Sense that people can engage meaningfully with decision makers and BECOME decision
makers.

Churning towns are the towns that make way for new things. Sense that standard rules
and relationships can be set aside. Requires trust in people.


Mistake to see village/neighborhood focus as solely detrimental – it is who we are.

Create chances for each town to invite others to experience what makes them unique.

Table 11 – Ronna Reynolds

      Exploring – and a sense of curiosity – are at the center of discovery – both of
       place and self.
      Belonging to a space creates identity.

      Memories are intertwined with place – both general and specific. Important
       figures in our life – Family, friends, and schoolmates are imprinted onto the
       backdrop of place.

      A sense of community emanates from a strong sense of place – held by both
       individuals and the group.

      Land and landmarks are guideposts. Land is foundational to our …definition of
       space and boundary. Landmarks create dimension, color and meaning –
       emotionally, intellectually, and spiritually.

      Faith and trust are more likely to result if people are properly in communion with
       place. A strong sense of place is an anchor ... And essential ingredient of social
       cohesion.

Key Challenges
    Silos of activity.... The lack of mechanisms which actively foster inter and intra-
      sector collaborations.

      The first challenge dis-enables us in the place making sector – from developing a
       "critical mass" which attracts awareness, participation, and support.

      ….need for multilevel strategic planning to engage a variety of different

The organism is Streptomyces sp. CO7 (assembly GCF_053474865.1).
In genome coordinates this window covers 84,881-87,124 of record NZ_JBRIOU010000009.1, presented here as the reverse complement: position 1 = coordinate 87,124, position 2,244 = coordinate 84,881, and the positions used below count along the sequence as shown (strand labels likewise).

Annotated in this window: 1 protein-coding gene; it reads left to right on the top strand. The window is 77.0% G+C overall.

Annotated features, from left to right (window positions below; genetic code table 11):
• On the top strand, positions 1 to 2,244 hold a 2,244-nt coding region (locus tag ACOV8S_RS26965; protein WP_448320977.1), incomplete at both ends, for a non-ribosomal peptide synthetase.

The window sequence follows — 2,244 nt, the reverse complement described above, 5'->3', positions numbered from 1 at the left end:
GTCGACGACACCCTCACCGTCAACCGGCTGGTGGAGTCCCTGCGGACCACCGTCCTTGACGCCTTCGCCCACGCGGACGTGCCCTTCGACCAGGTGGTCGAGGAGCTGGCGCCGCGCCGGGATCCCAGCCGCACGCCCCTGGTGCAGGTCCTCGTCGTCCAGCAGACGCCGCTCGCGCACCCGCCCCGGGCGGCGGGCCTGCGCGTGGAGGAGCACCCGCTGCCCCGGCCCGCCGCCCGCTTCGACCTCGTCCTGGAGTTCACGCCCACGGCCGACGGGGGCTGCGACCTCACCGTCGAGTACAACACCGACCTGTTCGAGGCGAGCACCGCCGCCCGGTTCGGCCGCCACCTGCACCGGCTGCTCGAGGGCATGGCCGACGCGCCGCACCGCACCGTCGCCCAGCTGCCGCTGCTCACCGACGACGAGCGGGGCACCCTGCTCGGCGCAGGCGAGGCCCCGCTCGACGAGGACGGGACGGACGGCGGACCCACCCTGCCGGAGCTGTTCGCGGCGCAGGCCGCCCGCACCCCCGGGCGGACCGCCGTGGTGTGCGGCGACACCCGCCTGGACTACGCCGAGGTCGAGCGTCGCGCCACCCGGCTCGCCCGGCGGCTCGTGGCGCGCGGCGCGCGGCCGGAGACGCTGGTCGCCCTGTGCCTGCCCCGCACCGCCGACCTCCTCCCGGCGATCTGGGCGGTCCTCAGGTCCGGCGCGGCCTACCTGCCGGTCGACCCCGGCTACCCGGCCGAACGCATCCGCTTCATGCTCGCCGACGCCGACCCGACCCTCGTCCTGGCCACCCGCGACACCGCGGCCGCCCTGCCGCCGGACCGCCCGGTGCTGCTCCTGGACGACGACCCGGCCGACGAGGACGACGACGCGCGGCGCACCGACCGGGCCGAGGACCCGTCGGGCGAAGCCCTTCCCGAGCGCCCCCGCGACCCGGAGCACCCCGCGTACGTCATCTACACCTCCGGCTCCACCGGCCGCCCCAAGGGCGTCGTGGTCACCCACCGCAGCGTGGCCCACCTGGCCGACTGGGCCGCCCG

constituencies.

      Inadequate optimization of media platforms to elevate the Connecticut brand...
       With a unique and strong sense of place at the brands core.

Table 12 Kristina Newman Scott & Amy Wynn


What Place Shaped You?
      Taverns/Bars – places to congregate as a young adult
      Bike paths leading to exploration, offering a sense of freedom
      Ball parks – they each have town pride, steeped in history
      Welcoming parks, community gathering places that were welcoming and invited
       exploration.
What was it about the place that shaped you?
      Welcoming – inviting
      Sense of community
      Accessibility – getting there, “going” without difficulty
      Community pride and commitment to community
Key challenges and opportunities to Placemaking:
       Collaboration – the making of community; collective impact; shared pride
       Signage/information/marketing
       Opp: Airport is gateway to CT (there are other gateways too) and doesn’t seem to
        be used to promote us very much at all.
     Challenge: Change of attitude of residents toward tourists/visitors (we aren’t
        friendly enough)